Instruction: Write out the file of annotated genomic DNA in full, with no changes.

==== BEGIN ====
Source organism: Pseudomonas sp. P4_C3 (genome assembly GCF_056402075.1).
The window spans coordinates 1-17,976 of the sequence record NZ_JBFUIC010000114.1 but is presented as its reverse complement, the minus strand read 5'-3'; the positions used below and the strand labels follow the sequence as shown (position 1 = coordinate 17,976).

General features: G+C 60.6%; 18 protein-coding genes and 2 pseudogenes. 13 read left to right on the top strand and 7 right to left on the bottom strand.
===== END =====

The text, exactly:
Source organism: Pseudomonas sp. P4_C3 (genome assembly GCF_056402075.1).
The window spans coordinates 1-17,976 of the sequence record NZ_JBFUIC010000114.1 but is presented as its reverse complement, the minus strand read 5'-3'; the positions used below and the strand labels follow the sequence as shown (position 1 = coordinate 17,976).

General features: G+C 60.6%; 18 protein-coding genes and 2 pseudogenes. 13 read left to right on the top strand and 7 right to left on the bottom strand.